Supreme Court term begins with case of workers' rights
Oct 04 2017
In briefs to the Supreme Court, the baker's attorneys argued that their client "is an artist" who creates "elaborate custom cakes" and that America's guarantee of freedom of expression gives him the right "to use his artistic talents to promote only messages that align with his religious beliefs". The Department told them, they said, that it does not oppose their filing a new complaint, but will fight the plea for a new court bar to enforcement. "This year, that problem doesn't present itself".
Immigration cases could show Gorsuch being more moderate than his reputation as a conservative would suggest, according to FiveThirtyEight.
One high-profile case could disappear, at least for now.
The Supreme Court opened its new nine-month term Monday when it heard an hour of arguments about the rights of employees to bring class-action lawsuits against companies. Last Friday, the president nominated Texas Supreme Court Justice Don Willett to the 5th U.S. Circuit Court of Appeals. But some justices may look dimly upon the government abruptly changing its position in cases.
Taken together, the two cases "have a real chance of being a one-two punch against workers' rights", said Claire Prestel, a lawyer for the Service Employees International Union. The court will wade into these complex issues with its newest member, Trump appointee Neil Goursch who is expected to fill the reliably conservative vote of Scalia, leaving four left-leaning justices and five conservative justices (including the so-called "swing vote" of Anthony Kennedy).
In an era of sharp political division, it may be now or never for the court to rein in excessively partisan redistricting. The justices are set to hear that case on November 8. Earlier this year, the high court allowed the previous travel ban to go forward but required exemptions for those with close familial ties to the United States. The GOP plan seemed to consign Democrats to minority status in the Wisconsin Assembly in a state that otherwise is closely divided between the parties. It is not unprecedented for the Justice Department to flip positions in a case as a effect of an election, though it is never received well by the Court.
"Both cases implicate the scope of the government's authority over different classes of immigrants in ways that won't directly bear on the travel ban litigation, but could provide important clues into what the key justices are thinking", said CNN legal analyst and University of Texas Law School professor Steve Vladeck.
By 2011, the legal worm had turned, and at the Supreme Court there was a conservative majority hostile to class actions and favoring individual arbitrations.
The Supreme Court has suggested that partisan gerrymandering is acceptable to a certain point but has struggled to find that limit.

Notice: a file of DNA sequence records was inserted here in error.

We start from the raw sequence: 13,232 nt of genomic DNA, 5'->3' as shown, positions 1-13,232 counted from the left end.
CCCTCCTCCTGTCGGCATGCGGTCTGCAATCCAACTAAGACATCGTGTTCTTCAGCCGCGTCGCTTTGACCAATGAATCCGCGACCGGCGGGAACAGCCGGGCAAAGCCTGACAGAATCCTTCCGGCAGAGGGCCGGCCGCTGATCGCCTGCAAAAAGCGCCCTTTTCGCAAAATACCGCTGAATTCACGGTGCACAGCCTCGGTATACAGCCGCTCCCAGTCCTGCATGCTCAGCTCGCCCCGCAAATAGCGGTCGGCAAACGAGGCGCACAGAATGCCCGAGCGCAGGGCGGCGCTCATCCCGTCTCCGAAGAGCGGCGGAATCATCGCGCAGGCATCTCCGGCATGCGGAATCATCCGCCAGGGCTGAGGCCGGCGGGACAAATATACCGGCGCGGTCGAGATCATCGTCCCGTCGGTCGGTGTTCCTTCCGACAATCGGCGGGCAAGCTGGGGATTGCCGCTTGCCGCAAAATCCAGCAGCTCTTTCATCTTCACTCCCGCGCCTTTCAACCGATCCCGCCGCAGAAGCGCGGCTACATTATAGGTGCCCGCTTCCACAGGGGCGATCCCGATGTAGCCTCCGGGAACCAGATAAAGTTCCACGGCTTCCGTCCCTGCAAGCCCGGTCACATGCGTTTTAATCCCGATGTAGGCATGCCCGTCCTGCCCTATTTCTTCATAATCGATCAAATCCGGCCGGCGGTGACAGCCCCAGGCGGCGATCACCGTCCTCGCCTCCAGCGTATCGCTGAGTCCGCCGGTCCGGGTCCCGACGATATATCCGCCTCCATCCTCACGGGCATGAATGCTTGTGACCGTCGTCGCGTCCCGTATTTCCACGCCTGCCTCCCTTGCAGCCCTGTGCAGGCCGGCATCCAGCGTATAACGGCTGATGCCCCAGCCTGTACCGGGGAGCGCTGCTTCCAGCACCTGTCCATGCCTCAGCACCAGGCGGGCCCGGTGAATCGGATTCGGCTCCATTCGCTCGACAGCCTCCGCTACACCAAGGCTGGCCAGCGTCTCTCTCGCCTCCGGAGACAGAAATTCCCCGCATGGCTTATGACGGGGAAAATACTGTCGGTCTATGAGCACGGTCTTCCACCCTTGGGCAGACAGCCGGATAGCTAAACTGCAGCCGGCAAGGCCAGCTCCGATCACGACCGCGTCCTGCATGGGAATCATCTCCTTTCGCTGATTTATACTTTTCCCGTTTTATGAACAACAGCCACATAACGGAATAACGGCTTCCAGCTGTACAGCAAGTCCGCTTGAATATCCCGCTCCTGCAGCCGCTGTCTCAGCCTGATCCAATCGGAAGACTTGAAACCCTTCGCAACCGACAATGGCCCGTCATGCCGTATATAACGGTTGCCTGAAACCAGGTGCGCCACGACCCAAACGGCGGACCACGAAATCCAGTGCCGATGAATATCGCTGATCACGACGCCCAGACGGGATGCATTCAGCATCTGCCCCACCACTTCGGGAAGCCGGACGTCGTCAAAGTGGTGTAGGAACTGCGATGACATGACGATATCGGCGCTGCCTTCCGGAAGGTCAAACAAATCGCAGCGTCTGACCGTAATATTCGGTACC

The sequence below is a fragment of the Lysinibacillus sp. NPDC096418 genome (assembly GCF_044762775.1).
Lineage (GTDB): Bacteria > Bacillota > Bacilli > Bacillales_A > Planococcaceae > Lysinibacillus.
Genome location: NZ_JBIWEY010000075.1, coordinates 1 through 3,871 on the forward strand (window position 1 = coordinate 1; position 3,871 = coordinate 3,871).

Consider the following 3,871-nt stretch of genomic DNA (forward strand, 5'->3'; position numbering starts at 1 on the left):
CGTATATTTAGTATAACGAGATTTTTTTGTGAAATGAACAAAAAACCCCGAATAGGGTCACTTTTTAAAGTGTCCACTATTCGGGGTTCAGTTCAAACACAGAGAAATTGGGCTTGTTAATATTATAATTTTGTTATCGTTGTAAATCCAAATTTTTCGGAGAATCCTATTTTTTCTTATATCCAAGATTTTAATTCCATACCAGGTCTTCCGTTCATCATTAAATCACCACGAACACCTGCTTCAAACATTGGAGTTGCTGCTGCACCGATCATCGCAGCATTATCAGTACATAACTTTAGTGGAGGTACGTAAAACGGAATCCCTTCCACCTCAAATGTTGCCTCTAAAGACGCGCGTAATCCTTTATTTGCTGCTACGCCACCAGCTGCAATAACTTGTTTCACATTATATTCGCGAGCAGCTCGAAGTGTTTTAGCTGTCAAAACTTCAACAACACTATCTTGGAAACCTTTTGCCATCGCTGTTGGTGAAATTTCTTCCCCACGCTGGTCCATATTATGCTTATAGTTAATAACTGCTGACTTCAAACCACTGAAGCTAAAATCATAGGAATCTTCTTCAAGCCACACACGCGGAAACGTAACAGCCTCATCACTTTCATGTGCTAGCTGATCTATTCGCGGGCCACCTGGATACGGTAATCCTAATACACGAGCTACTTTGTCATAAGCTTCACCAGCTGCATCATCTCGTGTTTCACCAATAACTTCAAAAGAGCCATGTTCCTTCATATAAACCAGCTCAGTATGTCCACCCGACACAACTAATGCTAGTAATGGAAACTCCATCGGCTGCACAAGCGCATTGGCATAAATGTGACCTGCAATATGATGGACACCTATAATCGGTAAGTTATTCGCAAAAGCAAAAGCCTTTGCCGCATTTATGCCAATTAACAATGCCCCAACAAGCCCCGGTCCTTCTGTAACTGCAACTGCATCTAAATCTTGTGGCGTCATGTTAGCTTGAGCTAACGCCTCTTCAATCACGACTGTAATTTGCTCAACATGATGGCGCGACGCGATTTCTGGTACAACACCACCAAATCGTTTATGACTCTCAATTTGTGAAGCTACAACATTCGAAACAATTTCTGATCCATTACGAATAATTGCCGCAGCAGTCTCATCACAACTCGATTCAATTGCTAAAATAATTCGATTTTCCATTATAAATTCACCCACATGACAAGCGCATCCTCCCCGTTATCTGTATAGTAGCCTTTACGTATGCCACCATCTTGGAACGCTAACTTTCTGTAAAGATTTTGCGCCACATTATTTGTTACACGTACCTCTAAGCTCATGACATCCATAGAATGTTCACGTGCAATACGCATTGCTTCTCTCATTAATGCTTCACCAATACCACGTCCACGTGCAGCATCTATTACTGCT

The government argued that the lower court opinion represented a "dramatic and wholesale revision" to the long-standing system and replacing it with "a radical new one in which aliens arriving at our borders or convicted of crimes have a presumptive entitlement to be released in the United States". After Rosenkranz responded that "moral turpitude" has been delineated over "two centuries' worth of law", Kagan added that "in a crime of moral turpitude, we don't have to consider what the ordinary case is, do we?"
She had signed an employment contract with a provision requiring any dispute to be settled in individual arbitration. But no one mentioned the Trump administration switch on Monday.
The justices have so far largely avoided being drawn into controversy surrounding the president. In numerous most hotly contested cases that reach the court these days, Kennedy's vote determines the outcome because the court is so closely and ideologically divided. "It's the employer who says that if you want to work here, you sign this", she said.
Until now, however, the cases before the court have involved consumer class actions, and there was little uproar over the court's upholding binding arbitration for consumer disputes, or even its rejection of class actions in arbitration for consumers.
The court will also hear a major case concerning privacy in the digital age when it determines whether investigators need to obtain a warrant for cell tower data to track and reconstruct location and movements of cell phone users over extended periods of time.
Yesterday, the first day of the October 2017 term, the justices heard oral argument in Sessions v. Dimaya, a void-for-vagueness challenge to a criminal-removal provision of the USA immigration laws.
During Monday's oral arguments, Justice Stephen Breyer framed the case as an attempt to "radically" change labor law.